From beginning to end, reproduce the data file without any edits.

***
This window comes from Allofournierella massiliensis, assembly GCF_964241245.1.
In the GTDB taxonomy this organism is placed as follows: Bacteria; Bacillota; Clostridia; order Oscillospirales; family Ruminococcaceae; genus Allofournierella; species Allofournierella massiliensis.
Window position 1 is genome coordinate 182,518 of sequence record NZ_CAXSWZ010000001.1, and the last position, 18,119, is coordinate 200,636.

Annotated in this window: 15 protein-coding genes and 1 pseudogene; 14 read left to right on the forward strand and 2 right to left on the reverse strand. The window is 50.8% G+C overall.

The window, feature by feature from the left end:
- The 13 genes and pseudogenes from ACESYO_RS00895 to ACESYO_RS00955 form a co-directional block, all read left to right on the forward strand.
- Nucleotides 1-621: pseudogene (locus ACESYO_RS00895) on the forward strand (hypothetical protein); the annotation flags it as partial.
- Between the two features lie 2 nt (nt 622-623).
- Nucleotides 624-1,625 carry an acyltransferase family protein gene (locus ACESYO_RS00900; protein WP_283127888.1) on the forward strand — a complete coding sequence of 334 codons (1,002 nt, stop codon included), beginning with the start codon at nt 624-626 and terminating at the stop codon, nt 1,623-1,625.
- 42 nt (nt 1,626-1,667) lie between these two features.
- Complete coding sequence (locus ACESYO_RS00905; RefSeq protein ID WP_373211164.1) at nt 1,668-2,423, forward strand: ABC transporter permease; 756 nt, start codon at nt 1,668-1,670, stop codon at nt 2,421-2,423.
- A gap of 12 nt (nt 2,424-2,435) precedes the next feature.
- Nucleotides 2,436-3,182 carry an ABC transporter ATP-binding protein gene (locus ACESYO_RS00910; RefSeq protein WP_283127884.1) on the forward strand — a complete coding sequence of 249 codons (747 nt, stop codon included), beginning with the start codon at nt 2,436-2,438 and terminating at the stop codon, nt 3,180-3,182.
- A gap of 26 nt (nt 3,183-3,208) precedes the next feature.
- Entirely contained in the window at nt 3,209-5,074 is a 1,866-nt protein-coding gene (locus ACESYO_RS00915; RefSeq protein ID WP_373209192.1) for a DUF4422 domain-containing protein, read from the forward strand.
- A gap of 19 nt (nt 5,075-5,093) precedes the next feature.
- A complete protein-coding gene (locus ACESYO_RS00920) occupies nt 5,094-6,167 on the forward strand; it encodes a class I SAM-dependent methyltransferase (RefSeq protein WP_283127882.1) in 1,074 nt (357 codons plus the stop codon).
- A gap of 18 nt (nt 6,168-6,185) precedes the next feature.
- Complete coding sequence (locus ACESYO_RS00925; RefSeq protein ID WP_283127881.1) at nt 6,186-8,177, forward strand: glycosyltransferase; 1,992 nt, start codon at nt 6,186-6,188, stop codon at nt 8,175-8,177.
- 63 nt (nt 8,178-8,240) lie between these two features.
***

This window comes from Allofournierella massiliensis, assembly GCF_964241245.1.
In the GTDB taxonomy this organism is placed as follows: Bacteria; Bacillota; Clostridia; order Oscillospirales; family Ruminococcaceae; genus Allofournierella; species Allofournierella massiliensis.
Window position 1 is genome coordinate 182,518 of sequence record NZ_CAXSWZ010000001.1, and the last position, 18,119, is coordinate 200,636.

Annotated in this window: 15 protein-coding genes and 1 pseudogene; 14 read left to right on the forward strand and 2 right to left on the reverse strand. The window is 50.8% G+C overall.

The window, feature by feature from the left end:
- The 13 genes and pseudogenes from ACESYO_RS00895 to ACESYO_RS00955 form a co-directional block, all read left to right on the forward strand.
- Nucleotides 1-621: pseudogene (locus ACESYO_RS00895) on the forward strand (hypothetical protein); the annotation flags it as partial.
- Between the two features lie 2 nt (nt 622-623).
- Nucleotides 624-1,625 carry an acyltransferase family protein gene (locus ACESYO_RS00900; protein WP_283127888.1) on the forward strand — a complete coding sequence of 334 codons (1,002 nt, stop codon included), beginning with the start codon at nt 624-626 and terminating at the stop codon, nt 1,623-1,625.
- 42 nt (nt 1,626-1,667) lie between these two features.
- Complete coding sequence (locus ACESYO_RS00905; RefSeq protein ID WP_373211164.1) at nt 1,668-2,423, forward strand: ABC transporter permease; 756 nt, start codon at nt 1,668-1,670, stop codon at nt 2,421-2,423.
- A gap of 12 nt (nt 2,424-2,435) precedes the next feature.
- Nucleotides 2,436-3,182 carry an ABC transporter ATP-binding protein gene (locus ACESYO_RS00910; RefSeq protein WP_283127884.1) on the forward strand — a complete coding sequence of 249 codons (747 nt, stop codon included), beginning with the start codon at nt 2,436-2,438 and terminating at the stop codon, nt 3,180-3,182.
- A gap of 26 nt (nt 3,183-3,208) precedes the next feature.
- Entirely contained in the window at nt 3,209-5,074 is a 1,866-nt protein-coding gene (locus ACESYO_RS00915; RefSeq protein ID WP_373209192.1) for a DUF4422 domain-containing protein, read from the forward strand.
- A gap of 19 nt (nt 5,075-5,093) precedes the next feature.
- A complete protein-coding gene (locus ACESYO_RS00920) occupies nt 5,094-6,167 on the forward strand; it encodes a class I SAM-dependent methyltransferase (RefSeq protein WP_283127882.1) in 1,074 nt (357 codons plus the stop codon).
- A gap of 18 nt (nt 6,168-6,185) precedes the next feature.
- Complete coding sequence (locus ACESYO_RS00925; RefSeq protein ID WP_283127881.1) at nt 6,186-8,177, forward strand: glycosyltransferase; 1,992 nt, start codon at nt 6,186-6,188, stop codon at nt 8,175-8,177.
- 63 nt (nt 8,178-8,240) lie between these two features.